Selection Issues

I think the most frustrating thing about Stielike is his player selection – we’ve been complaining about this ad nauseum, especially having survived the CKH/HMB eras,  but here we go again: Anyone who watches the K League right now will know that Jeonbuk and Seoul are miles ahead of most teams. Jeonbuk is carried by their formidable midfield while Seoul boast the feared across Asia attack trio 아대박 – Adriano Dejan and Park JY. Stielike, having supposedly watched so many K League games in person, should also know that the once in form Hwang Eui Jo, despite having scored 8 goals this season, is pretty far from “in-form” at the moment. Even Kwon Chang Hoon has hardly featured for Suwon since coming back from the ill-fated Olympics. But instead, Stielike chooses Hwang Eui Jo to replace SHM instead of someone who’s been playing much better, and regularly snubs much more deserving players like Kim BK or Park CY.

Honestly with teams like China and Syria a Jeonbuk + Seoul XI would get the job done.

Park Chu Young
Yoon Il Rok             Lee Jong Ho       Kim Bo Kyung
Lee Ho/Jang Yunho/Joo Se Jong   Lee Jaesung
Ko Kwang Min  Kwak Tae Hwi  Choi Kyu Baek  Choi Chul Soon
Kwon Sun Tae

And that’s taking from literally two teams in the K League – replacing CKB with Hong JH, for example, would make for a pretty good starting lineup. These players are in form, and most importantly, know how to shoot and finish. Every single one of the five attacking players, except for Lee Jaesung actually, have scored some great long range goals for the KNT at some point in the past and are playing very well for their respective clubs. The European players, meanwhile, just got started with their season and LCY + KJC aside aren’t even playing regularly for their teams.

Also, what kind of coach only chooses 20 players when 23 are allowed? Does he intentionally want to snub Park Chuyoung/Kimbo or something? Stielike was looking pretty good after the AC but something isn’t going right anymore clearly..

 

Tactical Issues

Stielike has a habit of sticking to one game plan (in fact, I don’t really know what plan B is aside from putting in Kwak Tae Hwi as a target man up front). While I don’t like to see us reverting to long balls to Wookie as plan B, it’s also really frustrating when this team obviously cannot create chances due to the opposition bunkering down hard. If plan A isn’t working, why not shift formation to something more forward-heavy? Do we really have to rehash the same old ineffective ideas with players who clearly can’t do anything and are clearly super tired? Why does Stielike sub players on so late, usually in the mid-70’s or 80’s? Isn’t it common sense for coaches to sub players MUCH earlier if things aren’t working too well? It just doesn’t make sense..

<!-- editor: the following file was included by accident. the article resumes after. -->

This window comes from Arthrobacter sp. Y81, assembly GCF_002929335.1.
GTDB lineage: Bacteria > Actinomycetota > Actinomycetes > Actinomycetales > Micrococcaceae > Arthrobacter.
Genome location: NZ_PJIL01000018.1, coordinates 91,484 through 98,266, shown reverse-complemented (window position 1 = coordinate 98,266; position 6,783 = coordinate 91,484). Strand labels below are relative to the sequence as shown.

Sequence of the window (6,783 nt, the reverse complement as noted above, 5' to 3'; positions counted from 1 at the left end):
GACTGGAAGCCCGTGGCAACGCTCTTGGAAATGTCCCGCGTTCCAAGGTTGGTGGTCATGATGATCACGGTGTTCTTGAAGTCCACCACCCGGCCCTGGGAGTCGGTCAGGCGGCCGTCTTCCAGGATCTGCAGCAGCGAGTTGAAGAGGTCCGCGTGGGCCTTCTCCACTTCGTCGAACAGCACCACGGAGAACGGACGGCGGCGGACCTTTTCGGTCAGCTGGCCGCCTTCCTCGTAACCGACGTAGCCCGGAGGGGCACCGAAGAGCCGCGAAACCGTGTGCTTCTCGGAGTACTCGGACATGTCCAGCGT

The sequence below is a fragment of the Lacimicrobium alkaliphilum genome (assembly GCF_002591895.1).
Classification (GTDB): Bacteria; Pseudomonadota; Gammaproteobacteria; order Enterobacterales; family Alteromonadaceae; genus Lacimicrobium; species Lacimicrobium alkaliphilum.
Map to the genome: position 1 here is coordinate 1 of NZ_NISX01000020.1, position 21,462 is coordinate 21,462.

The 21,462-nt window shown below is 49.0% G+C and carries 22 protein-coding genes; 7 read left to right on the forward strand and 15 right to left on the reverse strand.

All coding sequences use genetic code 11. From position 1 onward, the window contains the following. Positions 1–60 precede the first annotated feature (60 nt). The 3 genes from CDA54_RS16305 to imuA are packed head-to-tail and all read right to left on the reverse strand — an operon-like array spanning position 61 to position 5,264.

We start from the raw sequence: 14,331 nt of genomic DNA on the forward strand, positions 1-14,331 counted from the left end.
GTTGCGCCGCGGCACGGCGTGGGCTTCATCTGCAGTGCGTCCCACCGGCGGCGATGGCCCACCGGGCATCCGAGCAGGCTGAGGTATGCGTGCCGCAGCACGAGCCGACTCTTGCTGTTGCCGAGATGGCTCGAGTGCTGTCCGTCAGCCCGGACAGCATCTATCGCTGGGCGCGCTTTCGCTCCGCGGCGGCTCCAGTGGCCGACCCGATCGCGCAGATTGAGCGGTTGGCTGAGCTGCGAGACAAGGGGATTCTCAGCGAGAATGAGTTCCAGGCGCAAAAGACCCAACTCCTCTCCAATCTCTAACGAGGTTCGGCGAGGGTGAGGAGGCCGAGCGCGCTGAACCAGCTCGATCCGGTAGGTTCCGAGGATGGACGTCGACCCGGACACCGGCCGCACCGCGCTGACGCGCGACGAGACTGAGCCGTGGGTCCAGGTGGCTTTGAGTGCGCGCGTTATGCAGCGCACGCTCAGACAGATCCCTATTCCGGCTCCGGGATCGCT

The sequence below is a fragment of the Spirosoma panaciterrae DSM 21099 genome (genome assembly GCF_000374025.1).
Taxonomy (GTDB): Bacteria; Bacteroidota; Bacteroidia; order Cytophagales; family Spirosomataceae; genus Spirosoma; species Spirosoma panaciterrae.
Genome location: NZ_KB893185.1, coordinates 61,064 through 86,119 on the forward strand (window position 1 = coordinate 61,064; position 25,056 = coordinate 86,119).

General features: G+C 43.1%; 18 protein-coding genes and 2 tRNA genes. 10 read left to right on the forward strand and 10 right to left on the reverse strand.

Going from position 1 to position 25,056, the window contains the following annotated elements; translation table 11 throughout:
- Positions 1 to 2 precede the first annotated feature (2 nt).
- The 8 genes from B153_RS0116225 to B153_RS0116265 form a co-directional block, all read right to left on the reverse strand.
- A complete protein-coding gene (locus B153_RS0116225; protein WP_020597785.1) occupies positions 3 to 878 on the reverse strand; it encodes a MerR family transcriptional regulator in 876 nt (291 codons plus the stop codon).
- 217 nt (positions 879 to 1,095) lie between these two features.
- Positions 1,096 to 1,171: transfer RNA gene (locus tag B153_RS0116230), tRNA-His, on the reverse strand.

Also I thought when Stielike came in we’d start playing differently than we used to with HMB and CKH, but for some reason it looks all the same, and all so predictable. Why can we still not create anything down the middle? Why do we still start every attack from the fullbacks (in the words of Tom Danicek, Cruyff would roll over in his grave)? Why do we literally backpass all the time even with great options in front of us? You would think the apparent problems Korea has had since the retirement of PJS/LYP would be some of the first things managers would work on. I know NT managers don’t get much time but still, why do these problems still exist 6 years later? Is it just ingrained into the Korean psyche? (don’t think so, it’s been more of a problem as of late and the youth teams aren’t this bad).

 

Middle Eastern Teams..

Why is something like this so common in Asia?
Why is something like this so common in Asia?

Everyone in East Asia seems to hate playing Middle Eastern teams. I think sandalsforgoalposts put it best:

Amen – while we can’t generalize to say middle eastern teams are taught to grassroll why is it that every time we play them, if we are not in a winning situation in the second half, the grassrolling breaks out in full force? Surely it must be a tactic ingrained in the mindset of middle eastern football? It actually kind of is:

Which would explain why middle eastern GK’s take a sweet long time whenever it comes to any sort of throw-in or goal kick…

You also have to wonder if this is the ref’s fault. Literally every friendly/tournament/WCQ we see instances of AFC refs proving themselves to be some of the most incompetent in the world. In the context of this match, the problem is that the AFC condones the serious grassrolling that the middle east is famous for. Normally, blatant timewasting and grassrolling gets punished with yellow cards – see Iran vs Argentina in the last World Cup. But not in the AFC! Where teams can grassroll all day…

That being said, KSY/Stielike really don’t have a right to blame the grassrolling because even if we had 20 minutes of extra time I bet we wouldn’t have scored anything. We only have ourselves to blame, which skimmilk summed up in a concise five words:

 

Player Ratings:

Kim Seung Gyu 8 – without two very crucial saves we’d be looking at a 1-0 or 2-0 loss. It’s great to see a goalkeeper play so well for once, the last time I was really impressed by a GK on the senior level KNT was in the Asian Cup…

Oh Jaesuk 6.5 – I think OJS offers quite a bit going forward, and will be a solid option in RB once one of Kim JS / Park JH / Yoon SY find their form again. Made a mistake (missed interception) that fortunately went unpunished though.

Kim Young Kwon 6 – Did his job well enough?

Jang Hyun Soo 6 – see above.